The Astrogators’ Guide to

Gliese 581

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    Not visible to the naked eye, this star does not have an idiosyncratic name (such as Altair or Vega). It is of interest because of its planetary system, described at the end of this article.

Location in Space

Radial Distance:

    Parallax = 0.16091±0.00262 arc-seconds, which leads to;

        1. 20.3±0.3 lightyears (6.2±0.1 parsecs).

        2. 1,278,843±20,627 AU.

Equatorial Coordinates:

    Right Ascension; 15 hr, 19 min, 26.825 sec - 8.2234t sec.

    Declination; -7 deg, 43 min, 20.209 sec - 9.452t arc-sec.

        [elapsed time measured in centuries, Jan 2000 is t = 0]

    Imagine standing on the north side of a plane in which Earth’s equator lies with the north celestial pole directly overhead and look toward the First Point of Aries (now in Pisces just southeast of the Circlet). Then look eastward (to the left) by 230 degrees and then south (down) by 7 -3/4 degrees.

Ecliptic Coordinates:

    Ecliptic Latitude; +10.256˚ - 41.27t arc-sec.

    Ecliptic Longitude; 310.48˚ - 116.626t arc-sec.

        [elapsed time measured in centuries, Jan 2000 is t = 0]

    Look toward the First Point of Aries (the point on the sky that the sun occupies on the first day of spring), shift your gaze eastward along the Ecliptic (the line that the sun traces through the Zodiac in the course of a year) by 310 degrees, and then shift your gaze northward by 10 -1/4 degrees along a line perpendicular to the Ecliptic into the constellation of Libra.

Galactic Coordinates:

    Galactic Latitude; +40.02˚ - 53.037t arc-sec.

    Galactic Longitude; 354.093˚ - 111.77t arc-sec.

        [elapsed time measured in centuries, Jan 2000 is t = 0]

    Look toward the radio source Sagittarius-A by casting your gaze across the Orion-Sagittarius Gap toward the Sagittarius-Carina Arm of the galaxy and at a point about six degrees south of the Ecliptic on the west (right) side of Sagittarius and two degrees south of X Sagitarii (the point of the arrow in the Archer’s bow). Then move your gaze in an easterly direction along the plane of the Milky Way by 354 degrees. Then tilt your gaze by 40 degrees in a northerly direction, more or less upward and to your right, at right angles to the plane of the Milky Way.

Annual Proper Motion

    in Right Ascension = -1.23351 arc-sec/yr = 7.6774 AU/yr = 36.3944 km/sec.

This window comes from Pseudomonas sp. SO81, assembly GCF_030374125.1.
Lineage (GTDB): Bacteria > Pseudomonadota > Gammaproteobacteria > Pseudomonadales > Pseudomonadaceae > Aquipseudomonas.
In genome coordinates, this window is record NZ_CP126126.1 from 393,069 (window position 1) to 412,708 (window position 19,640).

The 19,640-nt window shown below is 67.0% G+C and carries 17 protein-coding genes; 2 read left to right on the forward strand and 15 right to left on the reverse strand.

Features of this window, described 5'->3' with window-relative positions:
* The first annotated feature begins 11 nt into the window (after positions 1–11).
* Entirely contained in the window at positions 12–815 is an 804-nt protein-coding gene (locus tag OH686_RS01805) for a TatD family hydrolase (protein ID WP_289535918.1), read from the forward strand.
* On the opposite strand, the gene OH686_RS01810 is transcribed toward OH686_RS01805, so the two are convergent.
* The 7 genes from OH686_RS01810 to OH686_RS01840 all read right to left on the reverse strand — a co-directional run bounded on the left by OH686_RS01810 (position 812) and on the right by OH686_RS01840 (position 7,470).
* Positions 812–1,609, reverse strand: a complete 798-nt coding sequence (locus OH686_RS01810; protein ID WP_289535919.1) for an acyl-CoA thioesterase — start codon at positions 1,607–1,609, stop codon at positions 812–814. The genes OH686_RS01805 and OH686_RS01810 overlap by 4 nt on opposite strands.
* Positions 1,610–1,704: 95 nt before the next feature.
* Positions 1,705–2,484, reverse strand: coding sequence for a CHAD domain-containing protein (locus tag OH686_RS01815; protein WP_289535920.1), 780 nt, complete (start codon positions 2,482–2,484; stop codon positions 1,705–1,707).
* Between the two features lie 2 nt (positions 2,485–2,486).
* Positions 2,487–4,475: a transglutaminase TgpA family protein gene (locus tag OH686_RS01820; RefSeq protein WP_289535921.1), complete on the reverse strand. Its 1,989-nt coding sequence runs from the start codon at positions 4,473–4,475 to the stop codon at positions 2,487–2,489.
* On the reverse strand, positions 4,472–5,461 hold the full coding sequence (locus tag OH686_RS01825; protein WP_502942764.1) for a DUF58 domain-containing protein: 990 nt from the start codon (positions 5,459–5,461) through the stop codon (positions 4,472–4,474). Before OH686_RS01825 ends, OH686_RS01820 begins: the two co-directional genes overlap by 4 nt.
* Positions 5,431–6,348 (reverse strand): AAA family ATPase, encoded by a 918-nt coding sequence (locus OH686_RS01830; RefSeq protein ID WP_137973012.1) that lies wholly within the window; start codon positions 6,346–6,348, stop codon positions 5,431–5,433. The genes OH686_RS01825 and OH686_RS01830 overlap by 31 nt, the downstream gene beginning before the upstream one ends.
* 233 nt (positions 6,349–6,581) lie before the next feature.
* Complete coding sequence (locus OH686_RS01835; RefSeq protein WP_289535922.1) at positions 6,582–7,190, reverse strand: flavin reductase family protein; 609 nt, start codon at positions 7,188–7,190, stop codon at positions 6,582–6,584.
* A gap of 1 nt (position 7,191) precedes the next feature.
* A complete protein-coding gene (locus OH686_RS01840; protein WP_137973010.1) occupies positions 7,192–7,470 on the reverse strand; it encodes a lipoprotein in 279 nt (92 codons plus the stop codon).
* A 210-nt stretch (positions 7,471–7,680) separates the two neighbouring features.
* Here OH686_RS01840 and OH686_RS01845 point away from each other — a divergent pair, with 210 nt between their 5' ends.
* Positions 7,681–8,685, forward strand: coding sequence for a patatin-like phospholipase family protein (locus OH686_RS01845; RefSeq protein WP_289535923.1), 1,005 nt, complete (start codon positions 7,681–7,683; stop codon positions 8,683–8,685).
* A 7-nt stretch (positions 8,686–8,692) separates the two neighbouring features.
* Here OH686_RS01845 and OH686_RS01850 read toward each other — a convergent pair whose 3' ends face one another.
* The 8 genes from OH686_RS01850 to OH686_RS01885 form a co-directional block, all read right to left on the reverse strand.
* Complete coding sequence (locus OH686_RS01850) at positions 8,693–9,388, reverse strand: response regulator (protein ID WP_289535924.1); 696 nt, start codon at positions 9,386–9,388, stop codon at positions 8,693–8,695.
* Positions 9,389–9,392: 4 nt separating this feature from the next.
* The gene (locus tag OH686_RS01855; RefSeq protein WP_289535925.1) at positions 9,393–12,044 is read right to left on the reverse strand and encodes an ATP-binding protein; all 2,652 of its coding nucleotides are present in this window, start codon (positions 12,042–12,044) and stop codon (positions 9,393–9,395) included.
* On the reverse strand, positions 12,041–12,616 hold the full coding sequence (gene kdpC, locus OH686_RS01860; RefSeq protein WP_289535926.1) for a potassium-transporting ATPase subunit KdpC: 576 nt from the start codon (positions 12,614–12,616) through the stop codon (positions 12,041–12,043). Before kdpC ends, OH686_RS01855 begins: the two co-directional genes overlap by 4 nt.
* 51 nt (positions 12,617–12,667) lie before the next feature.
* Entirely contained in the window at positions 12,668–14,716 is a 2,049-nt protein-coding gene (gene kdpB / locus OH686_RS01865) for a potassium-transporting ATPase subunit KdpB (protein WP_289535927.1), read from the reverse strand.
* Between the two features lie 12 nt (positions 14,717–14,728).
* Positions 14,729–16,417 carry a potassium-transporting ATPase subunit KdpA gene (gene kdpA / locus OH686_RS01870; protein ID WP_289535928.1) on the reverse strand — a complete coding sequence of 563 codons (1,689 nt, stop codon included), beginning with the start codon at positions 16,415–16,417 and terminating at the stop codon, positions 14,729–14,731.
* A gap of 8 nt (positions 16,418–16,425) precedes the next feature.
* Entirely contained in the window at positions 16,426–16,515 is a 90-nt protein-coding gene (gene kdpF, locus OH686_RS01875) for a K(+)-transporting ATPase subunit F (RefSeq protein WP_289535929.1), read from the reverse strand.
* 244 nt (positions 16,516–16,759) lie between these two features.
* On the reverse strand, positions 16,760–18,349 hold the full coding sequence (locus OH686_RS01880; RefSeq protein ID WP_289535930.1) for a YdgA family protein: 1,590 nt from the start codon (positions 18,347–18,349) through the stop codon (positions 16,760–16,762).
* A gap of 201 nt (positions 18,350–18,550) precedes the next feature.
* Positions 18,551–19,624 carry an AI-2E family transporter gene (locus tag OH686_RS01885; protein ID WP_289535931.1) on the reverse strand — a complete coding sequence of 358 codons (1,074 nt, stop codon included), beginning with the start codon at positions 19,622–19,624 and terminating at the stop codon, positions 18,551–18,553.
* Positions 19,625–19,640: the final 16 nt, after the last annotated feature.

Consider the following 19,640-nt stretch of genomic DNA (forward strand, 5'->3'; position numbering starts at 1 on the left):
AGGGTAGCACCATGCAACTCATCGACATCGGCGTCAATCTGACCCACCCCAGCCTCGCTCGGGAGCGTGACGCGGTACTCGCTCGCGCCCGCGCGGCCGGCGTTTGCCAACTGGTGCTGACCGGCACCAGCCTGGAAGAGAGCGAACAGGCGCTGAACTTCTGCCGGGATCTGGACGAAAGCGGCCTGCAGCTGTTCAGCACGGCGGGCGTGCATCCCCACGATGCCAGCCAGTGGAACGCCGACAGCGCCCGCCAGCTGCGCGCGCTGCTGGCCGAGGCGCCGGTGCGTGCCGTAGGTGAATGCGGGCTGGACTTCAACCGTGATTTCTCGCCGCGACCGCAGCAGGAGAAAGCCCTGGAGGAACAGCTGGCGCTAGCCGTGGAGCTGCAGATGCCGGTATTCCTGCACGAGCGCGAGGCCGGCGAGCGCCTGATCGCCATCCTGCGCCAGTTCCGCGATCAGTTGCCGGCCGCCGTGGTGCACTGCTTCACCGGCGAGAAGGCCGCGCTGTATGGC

in Declination = -0.09452 arc-sec/yr = 0.5883 AU/yr = 2.7888 km/sec.

        Total Proper Motion = 1.2371 arc-sec/yr = 7.6995 AU/yr = 36.50107 km/sec in a direction 265.62˚ counterclockwise from due celestial north, 250.51˚ counterclockwise from due Ecliptic north, and 244.61˚ counterclockwise from due Galactic north.

    in Radial Distance = -9.5±0.5 km/sec = 2.004 AU/yr.

        Total motion = 7.956 AU/yr = 37.7153 km/sec.

    From the present; in 40,500 years Gliese 581 will reach its perihelion 19.65 lightyears (1,242,239 AU) from Sol in the western part of the constellation of Libra, near the border with southern Virgo, after crossing 14.53 degrees of sky.

Orientation in Space

We generally only get this information for binary stars.

The Star Itself

        Diameter; 403,651 km (0.29 Sol).

        Harvard Class; M3V (3,480±48 Kelvins).

        Age; 7 - 11 billion years

        Mass; 0.31 Sol.

        Brightness; 0.013 Sol.

        Habitable zone: 0.178±0.009 AU, 57±5 days.

        Surface composition: not found. BY Draconis variable.

The Planetary System

    Gliese 581 has three confirmed planets and a debris disc analogous to our solar system’s Kuiper Belt and Oort Cloud. The following list tells what we know about them:

    1. Gliese 581e; The smallest of the confirmed planets, 581e ponders a minimum mass of 1.7±0.2 times Earth’s mass, but may ponder twice as much if the inclination of its orbit matches that of the debris disc (30 – 70 ). The planet revolves about its sun once every 3.1490±0.0002 days on an orbit that has a semi-major axis spanning 0.02815±0.00006 AU and an eccentricity of 0.00 – 0.06, that of an almost perfect circle.   

    2. Gliese 581b; The biggest of the confirmed planets, 581b ponders a minimum mass of 15.8±0.3 Earth masses, but may ponder up to twice as much if the inclination of its orbit matches that of the debris disc. The planet revolves about its sun once every 5.3686±0.0001 days on an orbit that has a semi-major axis spanning 0.04061±0.00003 AU and an eccentricity of 0.00 – 0.03.

    3. Gliese 581c; This planet ponders a minimum mass of 5.5±0.3 Earth masses, but may ponder up to twice as much of the inclination of its orbit matches that of the debris disc. The planet revolves about its sun once every 12.914±0.002 days on an orbit that has a semi-major axis spanning 0.0721±0.0003 AU and an eccentricity of 0.00 – 0.06.

    4. The debris disc; Tilted at an inclination between 30 and 70 , the debris disc contains orbits whose semi-major axes span the range between 25±12 AU and 60 AU. Objects following those orbits revolve about their sun in periods that range from 83,381 days (228.29 years) give or take 59,430 days (162.7 years) to 310,016 days (878.78 years).

    Measurements imply that the disc contains upwards of ten times as many comets as does the debris disc surrounding Sol. That material will support the construction of free-floating cities around Gliese 581, the ideal habitations for a space-faring civilization.

 

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